New GE Study: Word-of-Mouth Referrals Improve Traditional Marketing Efforts

Marketers have long assumed content shared by friends or other influencers carries more weight than paid placements.  Someone is more likely to visit a restaurant when referred by a friend, the thinking goes, than from a television or radio ad.

Now General Electric has some proof.

In late 2011, the company compared the effectiveness of a paid advertising campaign and paid advertising campaign coupled with online-sharing.   Overall, consumers who saw the ad and received a referral from a friend were 138% more likely to view GE favorably than those who saw the ad alone.

The results of the test were originally published in the January 25th edition of Advertising Age.

“Personal referrals are far and away the most influential form of communications,” said Sparklight Communications President Joseph LaMountain.  “Yet many companies and causes fail to incorporate word-of-mouth into their marketing and communications campaigns.”

For example, organizations can raise significant levels of awareness, or funding, for an issue by asking its supporters to share  information to friends, neighbors and work colleagues.  Yet too often this valuable “human capital” is not effectively mobilized.

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The Future of Advertising?

Some two decades ago, writes Michael Serazio for The Atlantic, in a sly yet silly vignette from Wayne’s World, Mike Myers and Rob Lowe exchange testy remarks about a sponsor’s gauche intrusion into Wayne’s cable access show. Reclining nearby in mullet-to-toe Reebok gear, Garth, Wayne’s companion and co-host, laments, “It’s like people only do things because they get paid. And that’s just really sad.”

This weekend, Morgan Spurlock, documentarian provocateur last seen eating his way to angina in 2004’s Super Size Me, gives that same joke full-length treatment in The Greatest Movie Ever Sold, a film financed by and about “advertainment”—the increasingly pervasive nexus of commercialization and entertainment.

Knowingly or not, Serazio writes, Spurlock’s wink-wink meta-narrative on promotional culture speaks to a much more serious, simmering crisis of faith in the media industry today. No longer able to depend on traditional institutions of advertising to get their message across, corporations need a vessel. No longer able to depend on the publishing and programming apparatus that long supported them, creators of pop culture need a patron.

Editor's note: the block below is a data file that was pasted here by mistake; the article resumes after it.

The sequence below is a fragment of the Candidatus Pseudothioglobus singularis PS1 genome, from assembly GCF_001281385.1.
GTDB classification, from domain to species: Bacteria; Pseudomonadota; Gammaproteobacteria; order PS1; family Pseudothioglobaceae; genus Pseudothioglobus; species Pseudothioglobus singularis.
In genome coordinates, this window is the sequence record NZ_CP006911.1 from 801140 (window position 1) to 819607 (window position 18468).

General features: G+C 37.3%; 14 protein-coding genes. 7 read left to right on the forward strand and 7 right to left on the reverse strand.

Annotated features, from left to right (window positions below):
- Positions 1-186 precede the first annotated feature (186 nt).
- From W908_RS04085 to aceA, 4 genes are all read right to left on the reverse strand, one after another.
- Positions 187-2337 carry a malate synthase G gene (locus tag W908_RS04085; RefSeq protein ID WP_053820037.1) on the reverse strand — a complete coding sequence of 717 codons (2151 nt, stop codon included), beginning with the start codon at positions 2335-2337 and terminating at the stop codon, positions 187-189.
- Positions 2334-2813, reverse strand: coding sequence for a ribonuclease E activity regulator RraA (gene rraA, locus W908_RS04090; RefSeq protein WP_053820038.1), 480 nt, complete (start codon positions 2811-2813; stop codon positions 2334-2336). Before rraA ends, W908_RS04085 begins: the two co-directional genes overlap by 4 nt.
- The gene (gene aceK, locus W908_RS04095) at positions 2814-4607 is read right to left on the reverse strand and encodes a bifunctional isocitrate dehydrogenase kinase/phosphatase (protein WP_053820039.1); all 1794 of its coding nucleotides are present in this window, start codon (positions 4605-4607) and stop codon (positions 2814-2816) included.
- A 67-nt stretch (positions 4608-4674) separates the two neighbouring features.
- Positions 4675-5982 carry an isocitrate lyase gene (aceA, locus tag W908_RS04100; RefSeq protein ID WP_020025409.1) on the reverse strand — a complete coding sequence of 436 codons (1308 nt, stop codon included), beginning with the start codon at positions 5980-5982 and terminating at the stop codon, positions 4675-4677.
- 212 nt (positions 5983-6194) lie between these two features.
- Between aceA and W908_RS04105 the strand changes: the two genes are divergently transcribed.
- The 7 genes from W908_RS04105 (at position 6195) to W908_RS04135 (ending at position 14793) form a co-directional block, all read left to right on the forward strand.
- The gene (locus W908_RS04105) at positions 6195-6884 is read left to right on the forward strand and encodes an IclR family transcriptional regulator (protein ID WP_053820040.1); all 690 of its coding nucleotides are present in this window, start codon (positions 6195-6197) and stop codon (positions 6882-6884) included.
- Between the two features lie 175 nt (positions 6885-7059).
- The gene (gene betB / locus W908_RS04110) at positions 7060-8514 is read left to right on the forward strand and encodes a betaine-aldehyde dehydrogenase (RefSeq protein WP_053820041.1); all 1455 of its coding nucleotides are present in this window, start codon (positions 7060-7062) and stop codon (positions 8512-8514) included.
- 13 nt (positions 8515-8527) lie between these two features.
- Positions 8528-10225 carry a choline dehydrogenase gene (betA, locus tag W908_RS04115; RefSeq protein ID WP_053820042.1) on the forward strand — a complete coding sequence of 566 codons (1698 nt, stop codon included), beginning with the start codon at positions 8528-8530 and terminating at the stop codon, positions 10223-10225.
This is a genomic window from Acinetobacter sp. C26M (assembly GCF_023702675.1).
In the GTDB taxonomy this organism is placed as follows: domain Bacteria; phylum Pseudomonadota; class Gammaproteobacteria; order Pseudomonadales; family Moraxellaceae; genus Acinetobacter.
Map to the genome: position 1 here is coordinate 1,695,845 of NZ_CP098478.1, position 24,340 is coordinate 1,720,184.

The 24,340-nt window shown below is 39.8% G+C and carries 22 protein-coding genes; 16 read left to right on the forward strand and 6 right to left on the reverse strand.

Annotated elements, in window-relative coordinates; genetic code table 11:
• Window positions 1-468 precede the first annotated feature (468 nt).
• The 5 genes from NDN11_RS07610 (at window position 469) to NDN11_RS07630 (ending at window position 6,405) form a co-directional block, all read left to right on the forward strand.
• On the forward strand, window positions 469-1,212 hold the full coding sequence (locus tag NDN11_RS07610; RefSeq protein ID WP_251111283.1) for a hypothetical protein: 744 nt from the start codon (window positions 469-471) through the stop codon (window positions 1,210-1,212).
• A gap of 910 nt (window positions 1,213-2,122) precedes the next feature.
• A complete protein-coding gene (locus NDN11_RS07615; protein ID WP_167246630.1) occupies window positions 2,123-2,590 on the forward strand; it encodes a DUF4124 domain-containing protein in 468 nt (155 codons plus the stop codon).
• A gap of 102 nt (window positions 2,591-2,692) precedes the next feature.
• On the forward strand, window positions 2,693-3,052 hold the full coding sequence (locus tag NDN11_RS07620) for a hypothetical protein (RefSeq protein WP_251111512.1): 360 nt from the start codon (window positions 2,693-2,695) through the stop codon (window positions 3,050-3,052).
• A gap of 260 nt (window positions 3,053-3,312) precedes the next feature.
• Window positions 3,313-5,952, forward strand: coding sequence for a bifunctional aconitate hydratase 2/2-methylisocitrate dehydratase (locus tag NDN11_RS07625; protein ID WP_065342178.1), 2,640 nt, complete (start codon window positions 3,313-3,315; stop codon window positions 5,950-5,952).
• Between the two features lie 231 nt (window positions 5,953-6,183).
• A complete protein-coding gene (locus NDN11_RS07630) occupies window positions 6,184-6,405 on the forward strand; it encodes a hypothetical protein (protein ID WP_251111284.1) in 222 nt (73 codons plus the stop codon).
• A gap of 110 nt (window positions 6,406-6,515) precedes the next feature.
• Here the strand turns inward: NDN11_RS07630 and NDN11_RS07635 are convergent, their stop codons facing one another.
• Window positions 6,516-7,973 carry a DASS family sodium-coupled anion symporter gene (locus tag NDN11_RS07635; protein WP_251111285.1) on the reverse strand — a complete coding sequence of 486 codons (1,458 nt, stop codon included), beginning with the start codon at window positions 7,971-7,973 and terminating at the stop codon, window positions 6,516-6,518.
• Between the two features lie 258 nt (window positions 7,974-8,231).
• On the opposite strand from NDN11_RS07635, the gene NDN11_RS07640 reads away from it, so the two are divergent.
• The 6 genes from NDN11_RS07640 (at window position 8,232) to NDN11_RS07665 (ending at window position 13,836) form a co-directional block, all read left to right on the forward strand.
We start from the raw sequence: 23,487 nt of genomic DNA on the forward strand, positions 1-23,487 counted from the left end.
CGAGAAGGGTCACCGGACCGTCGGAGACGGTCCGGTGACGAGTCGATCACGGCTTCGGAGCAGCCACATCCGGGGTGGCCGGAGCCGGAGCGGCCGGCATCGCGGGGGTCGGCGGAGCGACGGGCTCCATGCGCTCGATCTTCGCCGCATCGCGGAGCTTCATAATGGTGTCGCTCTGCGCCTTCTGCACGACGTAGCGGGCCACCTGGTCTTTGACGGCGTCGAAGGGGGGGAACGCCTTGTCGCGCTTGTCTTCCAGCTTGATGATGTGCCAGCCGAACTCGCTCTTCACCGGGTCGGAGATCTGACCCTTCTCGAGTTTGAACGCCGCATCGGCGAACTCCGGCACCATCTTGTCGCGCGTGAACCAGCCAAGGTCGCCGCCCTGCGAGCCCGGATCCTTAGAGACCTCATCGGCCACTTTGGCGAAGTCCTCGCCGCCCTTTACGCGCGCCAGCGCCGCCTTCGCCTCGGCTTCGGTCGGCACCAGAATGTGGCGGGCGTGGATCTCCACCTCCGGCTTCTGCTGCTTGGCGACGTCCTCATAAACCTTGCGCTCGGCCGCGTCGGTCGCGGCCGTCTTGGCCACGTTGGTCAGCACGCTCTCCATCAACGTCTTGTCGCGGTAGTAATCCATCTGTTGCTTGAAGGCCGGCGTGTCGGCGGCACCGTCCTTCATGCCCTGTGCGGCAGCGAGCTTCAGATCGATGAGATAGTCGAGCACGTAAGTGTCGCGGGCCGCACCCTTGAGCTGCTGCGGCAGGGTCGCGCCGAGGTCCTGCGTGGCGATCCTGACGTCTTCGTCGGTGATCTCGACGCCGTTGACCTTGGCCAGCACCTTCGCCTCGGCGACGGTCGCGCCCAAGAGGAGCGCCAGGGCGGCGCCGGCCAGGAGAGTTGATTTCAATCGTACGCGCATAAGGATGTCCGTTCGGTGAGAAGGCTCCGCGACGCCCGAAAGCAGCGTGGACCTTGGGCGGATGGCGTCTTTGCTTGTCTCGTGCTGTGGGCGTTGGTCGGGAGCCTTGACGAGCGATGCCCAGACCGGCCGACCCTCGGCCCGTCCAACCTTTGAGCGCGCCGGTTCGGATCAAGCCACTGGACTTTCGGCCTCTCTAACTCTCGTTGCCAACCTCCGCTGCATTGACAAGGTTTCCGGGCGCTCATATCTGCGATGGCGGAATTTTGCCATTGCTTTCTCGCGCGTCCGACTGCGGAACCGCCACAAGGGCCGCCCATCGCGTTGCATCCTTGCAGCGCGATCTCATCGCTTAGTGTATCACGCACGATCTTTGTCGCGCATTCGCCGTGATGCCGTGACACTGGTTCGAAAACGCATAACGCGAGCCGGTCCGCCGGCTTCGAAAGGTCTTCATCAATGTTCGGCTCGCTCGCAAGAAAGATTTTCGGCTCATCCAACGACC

And thanks to profound economic and technological transformations, audiences’ ability to filter out advertising from their lives—via TiVo, satellite radio, national Do Not Call registries, spam filters, and the like—may one day result in all content becoming branded content.

On one level, Serazio writes, we have no one but ourselves to blame. The more we steel against marketer entreaty in familiar venues—armed with our DVRs and pop-up blockers—and the more that we refuse to pay for editorial content, be it entertainment or journalistic, the more the media and advertising industries will need to wind up in bed together in order to survive.

And the ongoing development of such branded material could be a harbinger for how these businesses are funded and managed—redefining their roles in, rules for, and relationship to popular content.

But if advertising is, indeed, “geographically imperialistic,” and the growth of word-of-mouth marketing over the past decade is any indication—whereby brands try to seed buzz in our everyday conversations—we may well be facing the next creepy horizon of commercial colonization: “real life product placement.”

Look for the Secret Gold Box

Do you ever feel like information goes in one ear, and out the other?  How about all the time.  That’s why it’s so important to make messages sticky.  A sticky message stays with people. It helps them more easily remember your company, candidate or cause.

A slogan increases stickiness, so does a good logo.  But they’re not the only way.  In 1977, the Columbia House Record and Tape Club tried something different. They told TV viewers to look for the “Secret Gold Box” in their print ads and direct mail.  Click on the video below to see one of the original commercials.

Although they ran late at night, the commercials were a huge success.  Every Columbia House print ad circulating with the “Secret Gold Box” promos made money, the first time that ever happened.

What’s so special about the Secret Gold Box?  “Tipping Point” author Malcolm Gladwell thinks it’s a small piece of information that serves as a proxy for a larger piece of information (and a smaller piece of information is easier to remember).  The Secret Gold Box was also special and exclusive, and gave “those in the know” something for free. When the mail and magazine ads hit, the Secret Gold Box acted as a trigger.

How are you using sticky messages get your customers’ attention?

Heather Locklear: Grassroots Visionary

Want to know the real power of grassroots communications?  I read this in my daughter’s Ripley’s Believe it or Not! book: “If everyone who was told about a midnight murder told two more people within 10 minutes, everyone on earth would know about it before morning.”

Hard as it may be to believe, it’s true.  Just look at this chart and mathematical formula I developed (LaMountain’s Law for short).  It shows the cumulative number of people reached using Ripley’s assumptions.  While slow to get started, grassroots ultimately trumps every other form of communication in reach and speed.

So where does Heather Locklear fit into all of this?  She was espousing the power of grassroots communications all the way back in 1979, as seen in this television commercial.

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